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Hundreds of people have been evacuated from their homes as waters rise and two "danger to life" weather warnings have been issued as Storm Christoph batters the country.
Up to 3,000 properties in Greater Manchester could be affected by flooding, police have warned, and two severe flood warnings are in place in East Didsbury, West Didsbury and Northenden, along the River Mersey.
Greater Manchester Police said about 160 people will be advised to leave their homes and move into temporary accommodation on Wednesday evening.
It comes as heavy rain continues to fall across England, with many rivers at "dangerously high levels", the Environment Agency said.
Amber and yellow weather warnings are in force until Thursday for the storm, which is also threatening to bring up to 30cm of snow to northern areas.
Prime Minister Boris Johnson earlier urged people to heed the flood warnings and evacuate their properties when told to do so.
It comes 24 hours after a major incident was declared in Manchester following the outbreak of Storm Christoph.
Speaking on Wednesday, Assistant Chief Constable of Greater Manchester Police Nick Bailey said: "Unfortunately – despite the best efforts of all agencies involved – we are now at the stage where evacuations are necessary in areas of Didsbury.
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"We will be directly in touch with residents in those properties that have been identified as potentially being at risk and we have an evacuation plan in place to set up those who have been displaced in temporary accommodation.
"I think it's important to stress that if you are contacted and advised to evacuate then we would strongly urge you to do so."
Downing Street has said Covid-secure facilities will be available for any people forced to evacuate as a result of the weather.
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Mr Johnson said steps were being taken to ensure the transport and energy networks were prepared so that electricity outages would not be "severe" and that there were sufficient supplies of sandbags.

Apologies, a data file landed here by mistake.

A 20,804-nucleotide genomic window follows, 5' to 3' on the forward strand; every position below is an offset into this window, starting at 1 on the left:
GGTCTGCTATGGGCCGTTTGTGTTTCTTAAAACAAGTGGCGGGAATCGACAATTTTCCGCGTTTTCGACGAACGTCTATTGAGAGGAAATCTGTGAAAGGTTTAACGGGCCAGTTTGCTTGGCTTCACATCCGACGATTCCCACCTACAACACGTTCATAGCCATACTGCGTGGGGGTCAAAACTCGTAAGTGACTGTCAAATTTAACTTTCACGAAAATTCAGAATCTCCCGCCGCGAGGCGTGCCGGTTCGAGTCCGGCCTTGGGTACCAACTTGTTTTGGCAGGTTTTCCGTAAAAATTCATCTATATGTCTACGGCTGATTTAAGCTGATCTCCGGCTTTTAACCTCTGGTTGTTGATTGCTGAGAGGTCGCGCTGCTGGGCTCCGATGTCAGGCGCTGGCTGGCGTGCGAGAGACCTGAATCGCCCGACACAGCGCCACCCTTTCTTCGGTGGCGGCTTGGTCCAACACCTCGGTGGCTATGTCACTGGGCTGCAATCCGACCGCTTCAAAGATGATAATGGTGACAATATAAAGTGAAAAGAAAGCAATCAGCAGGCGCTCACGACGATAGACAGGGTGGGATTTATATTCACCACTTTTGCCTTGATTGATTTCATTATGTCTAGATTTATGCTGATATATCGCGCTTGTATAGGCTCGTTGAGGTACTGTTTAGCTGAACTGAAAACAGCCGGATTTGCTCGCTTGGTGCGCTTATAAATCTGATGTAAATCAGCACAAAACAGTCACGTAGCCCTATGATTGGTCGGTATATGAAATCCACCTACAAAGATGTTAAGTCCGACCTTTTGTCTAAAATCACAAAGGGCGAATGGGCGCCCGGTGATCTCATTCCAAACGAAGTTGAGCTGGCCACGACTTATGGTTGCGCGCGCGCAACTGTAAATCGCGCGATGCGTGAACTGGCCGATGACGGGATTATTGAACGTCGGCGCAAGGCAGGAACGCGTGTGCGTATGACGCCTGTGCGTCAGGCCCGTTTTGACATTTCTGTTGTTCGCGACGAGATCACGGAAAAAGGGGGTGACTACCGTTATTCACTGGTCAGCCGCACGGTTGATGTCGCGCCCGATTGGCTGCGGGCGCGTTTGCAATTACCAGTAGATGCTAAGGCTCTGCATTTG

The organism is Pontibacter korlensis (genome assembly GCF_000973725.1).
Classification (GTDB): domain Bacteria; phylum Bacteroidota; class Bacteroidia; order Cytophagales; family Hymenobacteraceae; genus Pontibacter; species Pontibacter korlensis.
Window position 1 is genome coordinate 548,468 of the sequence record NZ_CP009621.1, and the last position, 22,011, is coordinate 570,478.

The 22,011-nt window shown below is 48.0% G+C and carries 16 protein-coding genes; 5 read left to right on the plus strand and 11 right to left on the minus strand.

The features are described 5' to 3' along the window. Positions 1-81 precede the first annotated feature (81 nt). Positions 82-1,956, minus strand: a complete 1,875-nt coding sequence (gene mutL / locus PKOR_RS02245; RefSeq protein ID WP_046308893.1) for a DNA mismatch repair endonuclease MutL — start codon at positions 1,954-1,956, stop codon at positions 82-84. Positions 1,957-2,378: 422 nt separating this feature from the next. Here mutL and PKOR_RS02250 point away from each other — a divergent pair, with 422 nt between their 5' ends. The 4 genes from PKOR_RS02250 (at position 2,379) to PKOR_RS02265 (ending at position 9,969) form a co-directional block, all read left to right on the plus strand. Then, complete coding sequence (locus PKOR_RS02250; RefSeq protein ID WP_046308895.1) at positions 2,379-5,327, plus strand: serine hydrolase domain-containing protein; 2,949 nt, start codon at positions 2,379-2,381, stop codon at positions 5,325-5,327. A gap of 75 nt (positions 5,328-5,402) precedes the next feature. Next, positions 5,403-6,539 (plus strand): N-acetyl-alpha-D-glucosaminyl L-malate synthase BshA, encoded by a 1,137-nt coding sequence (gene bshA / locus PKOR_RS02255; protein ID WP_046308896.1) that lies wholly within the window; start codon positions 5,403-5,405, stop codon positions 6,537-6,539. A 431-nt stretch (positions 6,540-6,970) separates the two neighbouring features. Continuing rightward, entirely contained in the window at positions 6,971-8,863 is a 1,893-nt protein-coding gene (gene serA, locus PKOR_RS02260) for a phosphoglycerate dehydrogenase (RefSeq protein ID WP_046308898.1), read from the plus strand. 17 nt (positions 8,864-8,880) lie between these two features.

He told reporters: "There are some times where I have been to scenes where, alas, people have decided not to obey the advice and not evacuated.
"It is their right not to do so if they choose – it's always people's right to stay wherever they are.
"But it really is advisable – follow the advice. If you are told to leave your home then you should do so."
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It comes as Mr Johnson chaired a Cobra crisis meeting on Wednesday after major incidents were declared in Greater Manchester, South Yorkshire and Cheshire.
More than 120mm of rain has already fallen in parts of the country, with 123.42mm at Capel Curig in North Wales in the 24 hours up to 2pm on Wednesday.
Crai Reservoir in South Wales saw the second highest total, with 115.6mm, and areas in Glamorgan and Cumbria also topped 100mm over the same period.
The Environment Agency has issued a further 113 flood warnings across England, with 218 less severe flood alerts, mainly across the Midlands and north of the country.
Almost the whole of England, Wales and Northern Ireland are subject to yellow weather warnings for rain until midday on Thursday, with a more serious amber warning stretching from the East Midlands to the Lake District.
The amber alert warns of the risk of flooding and deep floodwaters which could pose a risk to life, and there are further warnings for snow and ice in Scotland.
An amber warning for snow in parts of southern Scotland warned around 30cm could fall in areas above 400m, with up to 10cm likely to accumulate in lower regions until 8am on Thursday.
- UK Weather
- Weather Forecast
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